Max Allan Collins, Cold Burn (CSI: Crime Scene Investigation #3)
In the time between Thanksgiving and Christmas, two wintry murders, separated by most of the continental United States, tax the resources of the Las Vegas CSI team. While Catherine, Warrick, and Nick remain on home turf to take care of the mysteriously wet and naked dead female dropped on a park trail, Sara and Grissom are on their way to a seminar in New York, a working vacation. Surprised by work in its midst, they come across an ad hoc funeral pyre in the middle of a snowstorm.
Author Max Allan Collins (with help once again from researcher and plotter extraordinaire Matthew V. Clemens) again delivers the forensic goods in Cold Burn, his third novel based on the popular television series. He stays faithful to the existing characters while taking advantage of the novel format, creating new storylines and suspects that fit the surroundings but that stretch the usual boundaries with their use of more realistic murders and even rough language. A highlight of this novel is watching Grissom learn new techniques when a Canadian CSI shows his particular skills in working a crime scene covered with snow.
I find reading the novels a perfect way to pass the time instead of watching another rerun for the fourth or fifth time, given how many stations are carrying the show in syndication. (Coincidentally, however, an episode that is referred to as "the Marks case" in Cold Burn was rebroadcast on the night I read about it, allowing me to get deeper insight into the actions of one of the regulars.) I still feel as if I have just begun this series, and I'm not about to stop now.
Max Allan Collins, Body of Evidence (CSI: Crime Scene Investigation #4)
The week begins for most people on Monday morning, but CSIs Catherine Willows and Nick Stokes are just ending their Sunday night shift when they get a call to go out to a local advertising agency because one of the partner's personal assistant has found child pornography on her boss's printer.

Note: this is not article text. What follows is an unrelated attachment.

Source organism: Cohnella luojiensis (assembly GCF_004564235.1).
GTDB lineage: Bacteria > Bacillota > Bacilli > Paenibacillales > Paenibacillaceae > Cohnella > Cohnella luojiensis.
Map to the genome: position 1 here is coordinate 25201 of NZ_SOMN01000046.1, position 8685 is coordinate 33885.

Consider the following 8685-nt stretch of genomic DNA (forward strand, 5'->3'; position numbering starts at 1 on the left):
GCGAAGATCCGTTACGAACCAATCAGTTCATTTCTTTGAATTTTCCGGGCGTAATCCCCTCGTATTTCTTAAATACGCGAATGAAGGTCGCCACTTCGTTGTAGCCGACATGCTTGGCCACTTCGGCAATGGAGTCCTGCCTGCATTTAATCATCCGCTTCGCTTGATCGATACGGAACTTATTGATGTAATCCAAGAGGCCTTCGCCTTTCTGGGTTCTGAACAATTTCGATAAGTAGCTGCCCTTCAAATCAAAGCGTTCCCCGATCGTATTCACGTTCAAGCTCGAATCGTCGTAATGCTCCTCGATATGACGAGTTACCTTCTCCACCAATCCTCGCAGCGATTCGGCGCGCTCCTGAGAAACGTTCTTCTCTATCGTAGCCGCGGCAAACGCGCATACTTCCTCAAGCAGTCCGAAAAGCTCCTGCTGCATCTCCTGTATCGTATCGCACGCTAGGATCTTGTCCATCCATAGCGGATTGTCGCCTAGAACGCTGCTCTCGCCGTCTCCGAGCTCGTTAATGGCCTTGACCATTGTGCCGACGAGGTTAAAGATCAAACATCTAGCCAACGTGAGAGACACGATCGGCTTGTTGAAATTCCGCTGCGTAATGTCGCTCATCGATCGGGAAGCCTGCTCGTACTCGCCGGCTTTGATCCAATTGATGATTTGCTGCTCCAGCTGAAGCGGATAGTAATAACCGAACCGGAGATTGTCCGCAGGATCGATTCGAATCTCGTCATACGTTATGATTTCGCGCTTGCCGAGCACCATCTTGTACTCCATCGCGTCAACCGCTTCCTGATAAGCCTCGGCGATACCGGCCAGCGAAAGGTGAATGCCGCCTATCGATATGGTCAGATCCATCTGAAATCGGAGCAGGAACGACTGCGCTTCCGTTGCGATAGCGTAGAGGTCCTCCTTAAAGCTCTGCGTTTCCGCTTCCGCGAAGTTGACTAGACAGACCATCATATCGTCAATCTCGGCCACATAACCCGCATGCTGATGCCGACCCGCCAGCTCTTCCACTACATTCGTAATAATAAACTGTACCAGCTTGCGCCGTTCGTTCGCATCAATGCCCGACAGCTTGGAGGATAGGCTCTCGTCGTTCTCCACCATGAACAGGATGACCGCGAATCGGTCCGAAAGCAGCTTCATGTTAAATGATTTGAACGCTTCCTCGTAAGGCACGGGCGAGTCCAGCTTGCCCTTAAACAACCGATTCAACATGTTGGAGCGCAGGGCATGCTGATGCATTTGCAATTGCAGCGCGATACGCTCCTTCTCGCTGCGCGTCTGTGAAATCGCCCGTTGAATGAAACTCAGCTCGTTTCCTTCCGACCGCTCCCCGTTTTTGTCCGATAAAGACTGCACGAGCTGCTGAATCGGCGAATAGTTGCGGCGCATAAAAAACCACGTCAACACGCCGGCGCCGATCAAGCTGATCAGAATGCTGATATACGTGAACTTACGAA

The investigation is instantly difficult because several of the employees are on vacation and it is impossible to tell who was in the office over the weekend. Sifting through this Body of Evidence is not going to be easy.
IT expert Tomas Nunez is called in to assist the technical part of the investigation and he discovers which computer the print command was sent from, but when the CSIs find multiple fingerprints on the keyboard of that station, they realize that they've got a real corker on their hands. Add to that their personal feelings about child pornography and this is going to prove to be one emotional case, with more than one instance of misguided accusation.
Elsewhere in Las Vegas, Gil Grissom, Warrick Brown, and Sara Sidle are called to investigate a woman's body discovered by a local citizen. The profile of the case is heightened instantly when her identity is confirmed as the long-missing secretary of Mayor Darryl Harrison.
Sheriff Brian Mobley immediately takes himself off the case because he has everything to gain by implicating the mayor in this crime: Mobley was planning to run against the mayor for his seat. Mobley's campaign manager Ed Anthony has been doing everything in his power to help Mobley, including several things he shouldn't have done.
Author Max Allan Collins is on a roll with these CSI novels, and Body of Evidence is no different. He captures the tone, setting, and characters from the television series perfectly, complete with the touches of humor that so wonderfully break the tension and illustrate the friendships that lie under the professional relationships.
The computer and Internet knowledge contained within Body of Evidence is just another example of the fine work done by Collins and researcher / co-plotter Matthew V. Clements (a true-crime writer in his own right and the co-author of several short stories with Collins collected in My Lolita Complex). The details are part of what makes CSI so fascinating, and Collins and Clemens do not skimp.
Tie-in novels like Body of Evidence are ideal for fans who are looking for an original CSI mystery during the summer rerun season. Plus, the stories are longer so, generally speaking, there is room for more detail and character development, making for a more fulfilling, multi-hour experience -- more like a CSI movie than a typical episode.
(Email me and let me know what you think.)